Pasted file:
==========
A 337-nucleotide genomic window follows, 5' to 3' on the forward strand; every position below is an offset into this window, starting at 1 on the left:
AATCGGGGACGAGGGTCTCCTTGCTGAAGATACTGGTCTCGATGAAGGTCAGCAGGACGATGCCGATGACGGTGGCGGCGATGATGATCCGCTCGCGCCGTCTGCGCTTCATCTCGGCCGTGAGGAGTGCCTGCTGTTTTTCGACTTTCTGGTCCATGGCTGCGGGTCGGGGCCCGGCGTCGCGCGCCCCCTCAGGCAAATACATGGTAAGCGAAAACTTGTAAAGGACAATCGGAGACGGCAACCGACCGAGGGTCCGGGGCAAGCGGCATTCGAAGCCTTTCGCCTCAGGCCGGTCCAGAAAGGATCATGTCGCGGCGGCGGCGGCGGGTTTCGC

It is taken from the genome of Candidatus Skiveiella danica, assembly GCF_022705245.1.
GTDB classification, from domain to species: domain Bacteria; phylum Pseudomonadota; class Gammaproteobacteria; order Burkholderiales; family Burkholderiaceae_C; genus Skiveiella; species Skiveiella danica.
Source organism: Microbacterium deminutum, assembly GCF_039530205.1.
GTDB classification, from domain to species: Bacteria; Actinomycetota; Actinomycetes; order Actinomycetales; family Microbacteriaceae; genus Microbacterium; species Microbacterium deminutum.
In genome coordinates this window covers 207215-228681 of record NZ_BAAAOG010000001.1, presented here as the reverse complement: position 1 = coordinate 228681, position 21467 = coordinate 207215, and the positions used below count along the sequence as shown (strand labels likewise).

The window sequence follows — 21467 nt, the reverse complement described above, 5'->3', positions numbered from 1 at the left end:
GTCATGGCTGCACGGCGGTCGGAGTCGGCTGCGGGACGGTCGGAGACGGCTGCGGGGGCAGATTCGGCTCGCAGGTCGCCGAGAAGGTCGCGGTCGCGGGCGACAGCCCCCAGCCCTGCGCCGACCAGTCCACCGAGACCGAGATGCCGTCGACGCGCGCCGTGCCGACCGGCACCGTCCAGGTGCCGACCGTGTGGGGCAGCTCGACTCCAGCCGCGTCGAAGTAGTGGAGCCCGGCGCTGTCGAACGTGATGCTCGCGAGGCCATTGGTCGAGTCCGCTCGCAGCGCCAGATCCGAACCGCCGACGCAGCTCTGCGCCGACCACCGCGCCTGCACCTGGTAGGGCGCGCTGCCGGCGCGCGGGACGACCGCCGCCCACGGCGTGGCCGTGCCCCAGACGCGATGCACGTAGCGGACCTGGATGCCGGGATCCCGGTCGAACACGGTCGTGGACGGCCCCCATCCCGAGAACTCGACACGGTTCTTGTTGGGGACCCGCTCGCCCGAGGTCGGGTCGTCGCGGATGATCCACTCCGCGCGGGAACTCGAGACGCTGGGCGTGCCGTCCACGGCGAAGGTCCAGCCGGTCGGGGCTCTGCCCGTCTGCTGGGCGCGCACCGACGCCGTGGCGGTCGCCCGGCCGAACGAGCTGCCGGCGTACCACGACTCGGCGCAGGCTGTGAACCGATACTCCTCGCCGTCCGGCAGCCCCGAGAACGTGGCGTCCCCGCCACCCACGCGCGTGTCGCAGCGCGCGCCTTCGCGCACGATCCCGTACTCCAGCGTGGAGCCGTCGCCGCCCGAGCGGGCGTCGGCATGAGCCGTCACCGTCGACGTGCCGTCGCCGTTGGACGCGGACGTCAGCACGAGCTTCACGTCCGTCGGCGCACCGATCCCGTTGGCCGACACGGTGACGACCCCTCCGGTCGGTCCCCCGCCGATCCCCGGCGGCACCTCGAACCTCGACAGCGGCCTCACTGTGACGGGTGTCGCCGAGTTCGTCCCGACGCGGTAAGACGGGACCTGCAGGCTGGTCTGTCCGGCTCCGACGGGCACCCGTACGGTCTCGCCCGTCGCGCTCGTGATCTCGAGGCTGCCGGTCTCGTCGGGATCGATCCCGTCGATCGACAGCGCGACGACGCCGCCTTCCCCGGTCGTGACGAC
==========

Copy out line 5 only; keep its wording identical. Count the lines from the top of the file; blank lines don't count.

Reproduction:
Source organism: Microbacterium deminutum, assembly GCF_039530205.1.